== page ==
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 TUNIS 2005

 GENEVA 2003



Ip And The City - Restricted Lifescapes And The Wealth Of The Commons
Editorial by Konrad Becker and Felix Stalder

The booms, bubbles and busts of the digital networking revolution of the 90s have ebbed into normality. The new logic of information economies is interacting with the full range of social and political contexts, producing new systems of domination but also new domains of freedom. It is now that from deep societal transformations the new informational lifescapes start to emerge.

It has become necessary to highlight the strong normalizing forces that shape this process. This is not just a question of abstract information policy. The building of immaterial landscapes has very material consequences for social, cultural and economic realities. With digital restriction technologies and expanded intellectual property regimes on the rise, it is an urgent task to develop new ways to protect and extend the wealth of our intellectual and cultural commons.

Human life is physical and informational at the same time, our physical and cultural dimensions are mutually constitutive. Their interrelations emerging from historical and local context are now more than ever influenced by global transformations in the info sphere. The term "globalization" describes a deep change in how physical and informational spaces are organized and how they intersect with one another to form landscapes, both physical and informational. "Zoning", the establishment of domains governed by special rules, is a key concept to understand these new landscapes.

Physical space is increasingly fragmented into "export zones", special "safety zones", VIP lounges at transportation hubs, gated communities, "no-go areas" and so forth. Just when for the first time in history a majority of humanity lives in cities, their form starts dissolving and is replaced by a patchwork of distinct sectors. Every city has places that are fully global alongside others which are intensely local, "first world" and "third world" are no longer regional identifiers, but signify various patches within a single geographic domain.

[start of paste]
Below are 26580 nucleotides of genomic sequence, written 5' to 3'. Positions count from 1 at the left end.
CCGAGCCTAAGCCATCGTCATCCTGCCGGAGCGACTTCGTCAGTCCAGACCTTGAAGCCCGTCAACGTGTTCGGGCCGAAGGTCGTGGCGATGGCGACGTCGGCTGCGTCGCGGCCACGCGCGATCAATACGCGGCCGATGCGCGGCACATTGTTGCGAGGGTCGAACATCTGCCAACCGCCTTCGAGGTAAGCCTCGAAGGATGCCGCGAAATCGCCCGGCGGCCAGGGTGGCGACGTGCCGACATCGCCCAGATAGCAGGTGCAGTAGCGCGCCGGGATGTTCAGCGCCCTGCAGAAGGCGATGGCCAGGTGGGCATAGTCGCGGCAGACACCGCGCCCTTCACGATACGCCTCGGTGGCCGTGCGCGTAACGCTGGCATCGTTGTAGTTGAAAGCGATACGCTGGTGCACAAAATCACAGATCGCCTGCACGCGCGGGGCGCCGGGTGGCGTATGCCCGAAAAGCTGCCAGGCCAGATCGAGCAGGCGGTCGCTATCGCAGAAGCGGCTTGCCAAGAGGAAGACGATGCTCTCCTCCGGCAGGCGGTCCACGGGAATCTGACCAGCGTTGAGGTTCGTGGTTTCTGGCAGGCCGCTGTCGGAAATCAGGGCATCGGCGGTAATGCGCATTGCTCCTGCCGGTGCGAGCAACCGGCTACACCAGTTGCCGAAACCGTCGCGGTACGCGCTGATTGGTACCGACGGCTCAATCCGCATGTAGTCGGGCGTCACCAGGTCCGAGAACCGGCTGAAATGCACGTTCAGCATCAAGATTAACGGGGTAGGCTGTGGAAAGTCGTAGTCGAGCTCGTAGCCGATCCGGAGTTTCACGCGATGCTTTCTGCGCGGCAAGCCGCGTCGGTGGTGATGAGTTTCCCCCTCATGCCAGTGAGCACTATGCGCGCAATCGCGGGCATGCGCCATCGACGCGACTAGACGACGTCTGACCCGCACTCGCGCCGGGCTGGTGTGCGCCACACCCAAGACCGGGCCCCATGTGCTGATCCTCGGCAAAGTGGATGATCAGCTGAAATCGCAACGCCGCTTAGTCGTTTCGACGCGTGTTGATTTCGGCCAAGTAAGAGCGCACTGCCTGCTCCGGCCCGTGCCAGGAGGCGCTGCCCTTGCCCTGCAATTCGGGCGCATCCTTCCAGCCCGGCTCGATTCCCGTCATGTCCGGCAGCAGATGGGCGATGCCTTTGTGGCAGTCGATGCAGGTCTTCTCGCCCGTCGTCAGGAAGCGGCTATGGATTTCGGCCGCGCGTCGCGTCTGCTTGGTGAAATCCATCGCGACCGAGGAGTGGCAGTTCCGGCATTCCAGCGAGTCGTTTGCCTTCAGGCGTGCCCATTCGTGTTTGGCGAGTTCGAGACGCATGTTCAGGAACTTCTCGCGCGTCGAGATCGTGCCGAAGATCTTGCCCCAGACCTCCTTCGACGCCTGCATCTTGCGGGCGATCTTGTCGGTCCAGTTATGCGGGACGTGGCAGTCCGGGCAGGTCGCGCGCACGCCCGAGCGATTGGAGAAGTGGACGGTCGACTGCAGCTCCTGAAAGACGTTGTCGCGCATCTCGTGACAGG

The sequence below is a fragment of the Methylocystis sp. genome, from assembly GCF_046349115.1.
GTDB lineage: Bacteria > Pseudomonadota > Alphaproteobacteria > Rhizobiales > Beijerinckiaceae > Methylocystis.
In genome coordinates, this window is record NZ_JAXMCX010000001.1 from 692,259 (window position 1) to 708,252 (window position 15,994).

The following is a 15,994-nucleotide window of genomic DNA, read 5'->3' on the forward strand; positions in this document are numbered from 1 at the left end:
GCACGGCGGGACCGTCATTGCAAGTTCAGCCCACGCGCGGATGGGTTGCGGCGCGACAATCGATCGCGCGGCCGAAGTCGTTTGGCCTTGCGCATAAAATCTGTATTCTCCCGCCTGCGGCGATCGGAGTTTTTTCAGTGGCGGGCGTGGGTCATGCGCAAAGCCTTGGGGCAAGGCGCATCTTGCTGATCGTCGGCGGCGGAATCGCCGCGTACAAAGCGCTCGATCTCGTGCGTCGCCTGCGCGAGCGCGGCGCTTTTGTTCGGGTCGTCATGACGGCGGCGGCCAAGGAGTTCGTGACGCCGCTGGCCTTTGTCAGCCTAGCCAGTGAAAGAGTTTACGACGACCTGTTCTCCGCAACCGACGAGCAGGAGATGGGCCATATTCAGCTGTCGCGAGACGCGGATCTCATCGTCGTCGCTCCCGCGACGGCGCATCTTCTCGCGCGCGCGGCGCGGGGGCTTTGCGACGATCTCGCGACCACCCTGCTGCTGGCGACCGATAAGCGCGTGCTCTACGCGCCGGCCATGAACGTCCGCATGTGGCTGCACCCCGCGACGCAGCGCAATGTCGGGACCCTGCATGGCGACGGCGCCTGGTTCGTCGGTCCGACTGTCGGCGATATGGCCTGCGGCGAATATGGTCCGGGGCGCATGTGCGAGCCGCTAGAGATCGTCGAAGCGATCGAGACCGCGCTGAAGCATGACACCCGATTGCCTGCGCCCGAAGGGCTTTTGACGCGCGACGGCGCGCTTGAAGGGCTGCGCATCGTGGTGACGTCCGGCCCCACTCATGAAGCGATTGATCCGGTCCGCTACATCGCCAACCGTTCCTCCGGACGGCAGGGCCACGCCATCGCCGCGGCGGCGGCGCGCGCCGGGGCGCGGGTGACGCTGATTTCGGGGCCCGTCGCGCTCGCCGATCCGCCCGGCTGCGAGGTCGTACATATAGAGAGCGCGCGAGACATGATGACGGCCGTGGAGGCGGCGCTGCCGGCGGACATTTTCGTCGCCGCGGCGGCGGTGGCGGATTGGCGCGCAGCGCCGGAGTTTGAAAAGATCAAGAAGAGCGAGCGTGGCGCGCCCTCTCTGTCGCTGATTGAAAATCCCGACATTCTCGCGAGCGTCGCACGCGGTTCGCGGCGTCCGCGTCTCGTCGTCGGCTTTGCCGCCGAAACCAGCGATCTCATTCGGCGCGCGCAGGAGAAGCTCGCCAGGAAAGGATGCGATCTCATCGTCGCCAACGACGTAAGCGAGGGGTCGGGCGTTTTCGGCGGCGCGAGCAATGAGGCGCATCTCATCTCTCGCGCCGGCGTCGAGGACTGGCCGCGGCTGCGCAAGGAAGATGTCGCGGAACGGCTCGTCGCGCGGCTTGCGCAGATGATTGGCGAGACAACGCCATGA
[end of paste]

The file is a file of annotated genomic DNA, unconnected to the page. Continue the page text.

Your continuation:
Informational landscapes are fragmented by similar processes. What used to be relatively open and accessible cultural spaces are increasingly caved up in special administrative zones, privatized claims of intellectual property, and policed through the ever increasing scope of patents and copyrights. What comes natural to people, to create, transform and share ideas, thoughts, and experiences - as songs, as computer programs, as stories, as new processes how to make things better - is being prohibited by proprietary claims of "data lords" who enforce dominion over their own zones of the cultural landscape. This is accompanied by intense propaganda efforts extolling the "evils" of sharing culture. There is no trespassing, and while their culture is ubiquitous around the globe, we are more and more restricted from making our own.

Counter-movements that talk about the commons instead of proprietary zones have been gathering strength around the globe. The goal is to devise new ways in which information can flow freely from one place to another, from people to people. Instead of deepening fragmentation, information and cultures are held to be a resource produced and used collaboratively, rather than being controlled by particular owners. People should be free to appropriate information as they see fit, based on their own historical and personal needs and desire, rather than having to consume the standardized products of McWorld. More than ever informational commons, accessible to everyone under conditions of their own choosing, are needed to help reconnect people bypassed by the standard flows of information and capital.

In this paper, we bring together theoreticians and practitioners, artists and lawyers, programmers and musicians who offer a diverse critique of the new regime of physical and informational zoning. This collection of cultural intelligence looks into alternative models of how to reinvent cultural practices based on a collaborative plurality of commons and, perhaps, imbue fragmentation of space with a new positive sense of shared differences. As each and every one of us produces culture in the course of our daily lifes, we are forced to choose sides: do we, in the myriad of small acts that constitute life in the information society, enforce restrictions or enable access?

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